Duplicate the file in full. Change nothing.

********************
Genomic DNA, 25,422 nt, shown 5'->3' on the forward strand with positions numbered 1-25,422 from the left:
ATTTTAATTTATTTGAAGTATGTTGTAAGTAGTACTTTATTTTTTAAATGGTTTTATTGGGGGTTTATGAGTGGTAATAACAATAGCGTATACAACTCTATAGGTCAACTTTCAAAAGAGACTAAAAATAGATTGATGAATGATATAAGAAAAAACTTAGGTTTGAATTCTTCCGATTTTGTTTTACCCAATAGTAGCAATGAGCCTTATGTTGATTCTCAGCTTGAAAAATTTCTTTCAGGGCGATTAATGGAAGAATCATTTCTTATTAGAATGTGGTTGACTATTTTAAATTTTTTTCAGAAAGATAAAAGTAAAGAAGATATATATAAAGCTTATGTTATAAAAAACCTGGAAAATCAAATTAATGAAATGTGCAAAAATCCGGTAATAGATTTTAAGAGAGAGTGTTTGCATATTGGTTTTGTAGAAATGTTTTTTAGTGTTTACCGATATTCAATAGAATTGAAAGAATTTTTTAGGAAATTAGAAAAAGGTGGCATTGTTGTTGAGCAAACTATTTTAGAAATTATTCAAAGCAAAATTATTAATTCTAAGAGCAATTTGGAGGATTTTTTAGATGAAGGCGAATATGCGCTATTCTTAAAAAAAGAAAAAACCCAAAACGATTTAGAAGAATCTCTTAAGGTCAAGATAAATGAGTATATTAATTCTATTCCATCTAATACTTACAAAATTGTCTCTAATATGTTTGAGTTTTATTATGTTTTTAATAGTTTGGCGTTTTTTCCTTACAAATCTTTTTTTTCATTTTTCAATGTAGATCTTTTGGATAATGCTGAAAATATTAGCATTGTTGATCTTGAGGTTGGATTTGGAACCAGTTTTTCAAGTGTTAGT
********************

Genomic DNA, 25,422 nt, shown 5'->3' on the forward strand with positions numbered 1-25,422 from the left:
ATTTTAATTTATTTGAAGTATGTTGTAAGTAGTACTTTATTTTTTAAATGGTTTTATTGGGGGTTTATGAGTGGTAATAACAATAGCGTATACAACTCTATAGGTCAACTTTCAAAAGAGACTAAAAATAGATTGATGAATGATATAAGAAAAAACTTAGGTTTGAATTCTTCCGATTTTGTTTTACCCAATAGTAGCAATGAGCCTTATGTTGATTCTCAGCTTGAAAAATTTCTTTCAGGGCGATTAATGGAAGAATCATTTCTTATTAGAATGTGGTTGACTATTTTAAATTTTTTTCAGAAAGATAAAAGTAAAGAAGATATATATAAAGCTTATGTTATAAAAAACCTGGAAAATCAAATTAATGAAATGTGCAAAAATCCGGTAATAGATTTTAAGAGAGAGTGTTTGCATATTGGTTTTGTAGAAATGTTTTTTAGTGTTTACCGATATTCAATAGAATTGAAAGAATTTTTTAGGAAATTAGAAAAAGGTGGCATTGTTGTTGAGCAAACTATTTTAGAAATTATTCAAAGCAAAATTATTAATTCTAAGAGCAATTTGGAGGATTTTTTAGATGAAGGCGAATATGCGCTATTCTTAAAAAAAGAAAAAACCCAAAACGATTTAGAAGAATCTCTTAAGGTCAAGATAAATGAGTATATTAATTCTATTCCATCTAATACTTACAAAATTGTCTCTAATATGTTTGAGTTTTATTATGTTTTTAATAGTTTGGCGTTTTTTCCTTACAAATCTTTTTTTTCATTTTTCAATGTAGATCTTTTGGATAATGCTGAAAATATTAGCATTGTTGATCTTGAGGTTGGATTTGGAACCAGTTTTTCAAGTGTTAGT